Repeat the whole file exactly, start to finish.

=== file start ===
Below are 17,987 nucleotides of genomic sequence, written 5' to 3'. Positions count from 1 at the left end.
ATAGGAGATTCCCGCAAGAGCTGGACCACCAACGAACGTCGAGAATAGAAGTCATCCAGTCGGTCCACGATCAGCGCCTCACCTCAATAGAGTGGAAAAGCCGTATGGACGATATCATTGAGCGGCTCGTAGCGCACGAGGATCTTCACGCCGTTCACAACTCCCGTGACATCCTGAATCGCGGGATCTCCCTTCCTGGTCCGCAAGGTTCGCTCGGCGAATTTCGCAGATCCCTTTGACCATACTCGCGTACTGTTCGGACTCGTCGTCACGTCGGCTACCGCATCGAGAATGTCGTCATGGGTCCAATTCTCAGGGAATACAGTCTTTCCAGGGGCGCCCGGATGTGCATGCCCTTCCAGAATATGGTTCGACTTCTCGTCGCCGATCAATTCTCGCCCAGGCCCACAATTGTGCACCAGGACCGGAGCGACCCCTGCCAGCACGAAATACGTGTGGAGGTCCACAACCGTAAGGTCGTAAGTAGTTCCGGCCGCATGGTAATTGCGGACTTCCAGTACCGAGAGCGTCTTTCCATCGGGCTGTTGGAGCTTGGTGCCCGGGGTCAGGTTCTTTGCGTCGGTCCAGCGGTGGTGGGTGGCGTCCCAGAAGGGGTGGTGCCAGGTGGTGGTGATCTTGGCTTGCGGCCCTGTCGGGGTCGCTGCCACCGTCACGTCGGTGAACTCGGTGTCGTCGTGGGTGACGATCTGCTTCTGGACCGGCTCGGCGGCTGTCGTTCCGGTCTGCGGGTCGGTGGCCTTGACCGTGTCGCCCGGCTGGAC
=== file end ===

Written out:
Below are 17,987 nucleotides of genomic sequence, written 5' to 3'. Positions count from 1 at the left end.
ATAGGAGATTCCCGCAAGAGCTGGACCACCAACGAACGTCGAGAATAGAAGTCATCCAGTCGGTCCACGATCAGCGCCTCACCTCAATAGAGTGGAAAAGCCGTATGGACGATATCATTGAGCGGCTCGTAGCGCACGAGGATCTTCACGCCGTTCACAACTCCCGTGACATCCTGAATCGCGGGATCTCCCTTCCTGGTCCGCAAGGTTCGCTCGGCGAATTTCGCAGATCCCTTTGACCATACTCGCGTACTGTTCGGACTCGTCGTCACGTCGGCTACCGCATCGAGAATGTCGTCATGGGTCCAATTCTCAGGGAATACAGTCTTTCCAGGGGCGCCCGGATGTGCATGCCCTTCCAGAATATGGTTCGACTTCTCGTCGCCGATCAATTCTCGCCCAGGCCCACAATTGTGCACCAGGACCGGAGCGACCCCTGCCAGCACGAAATACGTGTGGAGGTCCACAACCGTAAGGTCGTAAGTAGTTCCGGCCGCATGGTAATTGCGGACTTCCAGTACCGAGAGCGTCTTTCCATCGGGCTGTTGGAGCTTGGTGCCCGGGGTCAGGTTCTTTGCGTCGGTCCAGCGGTGGTGGGTGGCGTCCCAGAAGGGGTGGTGCCAGGTGGTGGTGATCTTGGCTTGCGGCCCTGTCGGGGTCGCTGCCACCGTCACGTCGGTGAACTCGGTGTCGTCGTGGGTGACGATCTGCTTCTGGACCGGCTCGGCGGCTGTCGTTCCGGTCTGCGGGTCGGTGGCCTTGACCGTGTCGCCCGGCTGGAC